FAQ
Good news, everyone!

You might have seen my commits related to the race detector. Now it's in
pretty stable state, and I am looking for beta users before Go1.1 release.

To date the race detector has found 100+ bugs in various Go code, including 33
bugs in std lib<http://code.google.com/p/go/issues/list?can=1&q=ThreadSanitizer&colspec=ID+Status+Stars+Priority+Owner+Reporter+Summary&cells=tiles>
.

Currently it works on linux/windows/darwin amd64. You need tip >= r14902.

The usage is very simple -- you just need to add -race flag to go command:
$ go test -race mypkg // to test the package
$ go run -race mycmd // to run the command
$ go build -race mycmd // to build the command
$ go install -race mypkg // to install the package

You may start with running your tests. However sometimes tests have limited
coverage, especially with respect to concurrency. So it may be beneficial
to run the whole program built with -race under a realistic workload. If it
find a data race, it prints an informative report to stderr explaining
where the race has happened.

I would appreciate any feedback, in particular:
- if it does not work for you for any reason
- if you find anything non-obvious regarding the detector
- your success stories

And, yeah, it significantly increases both memory consumption (~5-10x) and
execution time (~2-20x).

Thanks!

Search Discussions

  • Daniel Theophanes at Nov 16, 2012 at 4:52 pm
    I don't see a way to give the race detector an alternate file to write to.
    Is there an way to direct what it writes to, ether by passing a channel to
    read from or a io.Writer? I ask because running it on windows while not
    logged on would require running it as a service, in which case the StdErr
    is hard to capture.

    -Daniel

    On Friday, November 16, 2012 8:35:28 AM UTC-8, Dmitry Vyukov wrote:

    Good news, everyone!

    You might have seen my commits related to the race detector. Now it's in
    pretty stable state, and I am looking for beta users before Go1.1 release.

    To date the race detector has found 100+ bugs in various Go code,
    including 33 bugs in std lib<http://code.google.com/p/go/issues/list?can=1&q=ThreadSanitizer&colspec=ID+Status+Stars+Priority+Owner+Reporter+Summary&cells=tiles>
    .

    Currently it works on linux/windows/darwin amd64. You need tip >= r14902.

    The usage is very simple -- you just need to add -race flag to go command:
    $ go test -race mypkg // to test the package
    $ go run -race mycmd // to run the command
    $ go build -race mycmd // to build the command
    $ go install -race mypkg // to install the package

    You may start with running your tests. However sometimes tests have
    limited coverage, especially with respect to concurrency. So it may be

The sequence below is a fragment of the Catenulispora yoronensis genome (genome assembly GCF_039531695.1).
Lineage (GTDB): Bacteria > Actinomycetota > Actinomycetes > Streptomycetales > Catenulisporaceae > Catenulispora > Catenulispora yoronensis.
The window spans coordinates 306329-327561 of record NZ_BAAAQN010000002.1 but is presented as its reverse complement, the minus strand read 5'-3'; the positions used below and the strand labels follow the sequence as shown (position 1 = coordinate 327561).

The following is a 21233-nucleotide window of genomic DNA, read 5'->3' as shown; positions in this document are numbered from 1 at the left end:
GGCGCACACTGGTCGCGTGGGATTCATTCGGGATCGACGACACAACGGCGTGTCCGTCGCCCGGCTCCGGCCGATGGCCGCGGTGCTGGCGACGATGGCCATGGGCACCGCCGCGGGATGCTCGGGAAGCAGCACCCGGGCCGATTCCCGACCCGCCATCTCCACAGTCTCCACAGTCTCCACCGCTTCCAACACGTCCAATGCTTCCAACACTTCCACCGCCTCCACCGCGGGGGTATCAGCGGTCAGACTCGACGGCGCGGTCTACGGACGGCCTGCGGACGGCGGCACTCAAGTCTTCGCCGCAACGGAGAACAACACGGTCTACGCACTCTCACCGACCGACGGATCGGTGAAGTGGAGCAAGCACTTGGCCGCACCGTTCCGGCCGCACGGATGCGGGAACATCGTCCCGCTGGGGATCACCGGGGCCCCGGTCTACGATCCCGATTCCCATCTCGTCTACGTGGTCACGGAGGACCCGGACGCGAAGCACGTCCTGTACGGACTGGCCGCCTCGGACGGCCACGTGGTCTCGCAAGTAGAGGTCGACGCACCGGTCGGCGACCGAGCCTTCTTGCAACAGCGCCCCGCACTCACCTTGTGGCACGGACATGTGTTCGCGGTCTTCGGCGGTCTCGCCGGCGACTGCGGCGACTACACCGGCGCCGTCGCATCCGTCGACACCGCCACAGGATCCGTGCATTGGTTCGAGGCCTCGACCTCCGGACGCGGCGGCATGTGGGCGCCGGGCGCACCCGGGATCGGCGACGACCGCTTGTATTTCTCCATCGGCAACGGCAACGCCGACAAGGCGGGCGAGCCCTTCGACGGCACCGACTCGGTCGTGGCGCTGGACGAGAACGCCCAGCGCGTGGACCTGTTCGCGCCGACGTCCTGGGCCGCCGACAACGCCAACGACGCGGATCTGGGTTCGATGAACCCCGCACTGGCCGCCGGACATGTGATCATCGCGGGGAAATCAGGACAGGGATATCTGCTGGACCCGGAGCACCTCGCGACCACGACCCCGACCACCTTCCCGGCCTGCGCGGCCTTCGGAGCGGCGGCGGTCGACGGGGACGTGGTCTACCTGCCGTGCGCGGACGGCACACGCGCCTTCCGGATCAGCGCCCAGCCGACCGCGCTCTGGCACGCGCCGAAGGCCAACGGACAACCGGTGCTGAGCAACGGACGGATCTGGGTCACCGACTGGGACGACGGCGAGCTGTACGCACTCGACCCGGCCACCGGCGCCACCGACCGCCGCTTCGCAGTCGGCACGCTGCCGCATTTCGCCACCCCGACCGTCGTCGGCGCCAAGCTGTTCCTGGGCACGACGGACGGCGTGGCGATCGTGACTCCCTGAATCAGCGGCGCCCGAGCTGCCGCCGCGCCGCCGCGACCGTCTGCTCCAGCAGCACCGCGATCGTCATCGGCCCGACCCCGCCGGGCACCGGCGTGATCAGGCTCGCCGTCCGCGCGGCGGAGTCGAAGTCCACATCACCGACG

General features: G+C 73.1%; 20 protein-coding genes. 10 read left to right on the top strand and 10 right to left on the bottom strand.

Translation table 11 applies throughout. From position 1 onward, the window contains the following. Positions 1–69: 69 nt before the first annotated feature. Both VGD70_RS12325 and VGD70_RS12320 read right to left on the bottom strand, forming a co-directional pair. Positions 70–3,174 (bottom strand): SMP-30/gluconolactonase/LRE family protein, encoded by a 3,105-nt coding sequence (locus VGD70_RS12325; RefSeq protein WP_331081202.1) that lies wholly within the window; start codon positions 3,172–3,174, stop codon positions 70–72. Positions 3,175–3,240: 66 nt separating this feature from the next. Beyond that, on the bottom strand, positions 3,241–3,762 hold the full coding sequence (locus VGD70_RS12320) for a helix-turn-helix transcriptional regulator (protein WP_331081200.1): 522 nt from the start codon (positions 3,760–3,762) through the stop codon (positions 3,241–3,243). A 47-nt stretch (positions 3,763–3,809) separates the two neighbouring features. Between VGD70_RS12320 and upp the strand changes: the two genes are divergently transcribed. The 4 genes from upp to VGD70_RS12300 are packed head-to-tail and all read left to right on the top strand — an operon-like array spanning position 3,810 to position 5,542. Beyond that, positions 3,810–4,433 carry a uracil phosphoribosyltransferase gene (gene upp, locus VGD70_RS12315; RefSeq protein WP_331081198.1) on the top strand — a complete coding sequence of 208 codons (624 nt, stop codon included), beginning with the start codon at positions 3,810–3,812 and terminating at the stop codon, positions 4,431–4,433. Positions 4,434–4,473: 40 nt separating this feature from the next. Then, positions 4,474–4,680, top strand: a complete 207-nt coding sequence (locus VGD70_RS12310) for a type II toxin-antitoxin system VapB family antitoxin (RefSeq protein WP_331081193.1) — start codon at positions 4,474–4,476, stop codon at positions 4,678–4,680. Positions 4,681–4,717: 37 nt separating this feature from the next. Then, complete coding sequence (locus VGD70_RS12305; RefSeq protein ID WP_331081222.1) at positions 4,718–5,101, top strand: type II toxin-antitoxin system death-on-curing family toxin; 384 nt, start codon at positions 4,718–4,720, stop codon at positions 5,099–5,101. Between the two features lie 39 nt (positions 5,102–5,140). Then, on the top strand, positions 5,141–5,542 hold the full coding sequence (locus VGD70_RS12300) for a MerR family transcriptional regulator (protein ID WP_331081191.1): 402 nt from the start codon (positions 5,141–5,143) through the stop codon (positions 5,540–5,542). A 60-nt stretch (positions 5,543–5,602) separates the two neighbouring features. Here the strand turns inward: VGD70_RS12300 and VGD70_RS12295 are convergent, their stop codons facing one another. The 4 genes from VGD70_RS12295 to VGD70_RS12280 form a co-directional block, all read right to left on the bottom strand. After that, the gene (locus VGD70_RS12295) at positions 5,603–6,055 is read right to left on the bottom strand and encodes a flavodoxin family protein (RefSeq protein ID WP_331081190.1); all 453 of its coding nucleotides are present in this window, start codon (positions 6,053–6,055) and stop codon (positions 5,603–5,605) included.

beneficial to run the whole program built with -race under a realistic
    workload. If it find a data race, it prints an informative report to stderr
    explaining where the race has happened.

    I would appreciate any feedback, in particular:
    - if it does not work for you for any reason
    - if you find anything non-obvious regarding the detector
    - your success stories

    And, yeah, it significantly increases both memory consumption (~5-10x) and
    execution time (~2-20x).

    Thanks!
  • Dmitry Vyukov at Nov 17, 2012 at 8:24 am

    On Friday, November 16, 2012 8:45:39 PM UTC+4, Daniel Theophanes wrote:

    I don't see a way to give the race detector an alternate file to write to.
    Is there an way to direct what it writes to, ether by passing a channel to
    read from or a io.Writer? I ask because running it on windows while not
    logged on would require running it as a service, in which case the StdErr
    is hard to capture.
    Hi Daniel,

    Good question. This functionality definitely must be provided. However, I
    think it's not a good idea to control it from within the process itself,
    and especially relying on such concepts as channels and io.Writer's. Some
    of the reasons are: (1) races can happen before that, (2) the runtime is
    implemented in C++ and does not know about chans and writers, (3) in a lot
    situations one can't modify sources while still need to redirect output.

    The current way to pass options to the race detector is GORACE env var
    (similarly to GOGC, GOTRACEBACK, etc).

    What do you think about
    $ GORACE="log_path=PATH" ./goprogram
    in such case the race detector will write logs to PATH.PID files?
    (by default we prefer to keep things aligned between our tools and that's
    what we have elsewhere)

    Can you set an additional env var for Windows service?

    Thanks for the feedback!



    On Friday, November 16, 2012 8:35:28 AM UTC-8, Dmitry Vyukov wrote:

    Good news, everyone!

    You might have seen my commits related to the race detector. Now it's in
    pretty stable state, and I am looking for beta users before Go1.1 release.

    To date the race detector has found 100+ bugs in various Go code,
    including 33 bugs in std lib<http://code.google.com/p/go/issues/list?can=1&q=ThreadSanitizer&colspec=ID+Status+Stars+Priority+Owner+Reporter+Summary&cells=tiles>
    .

    Currently it works on linux/windows/darwin amd64. You need tip >= r14902.

    The usage is very simple -- you just need to add -race flag to go command:
    $ go test -race mypkg // to test the package
    $ go run -race mycmd // to run the command
    $ go build -race mycmd // to build the command
    $ go install -race mypkg // to install the package

    You may start with running your tests. However sometimes tests have
    limited coverage, especially with respect to concurrency. So it may be
    beneficial to run the whole program built with -race under a realistic
    workload. If it find a data race, it prints an informative report to stderr
    explaining where the race has happened.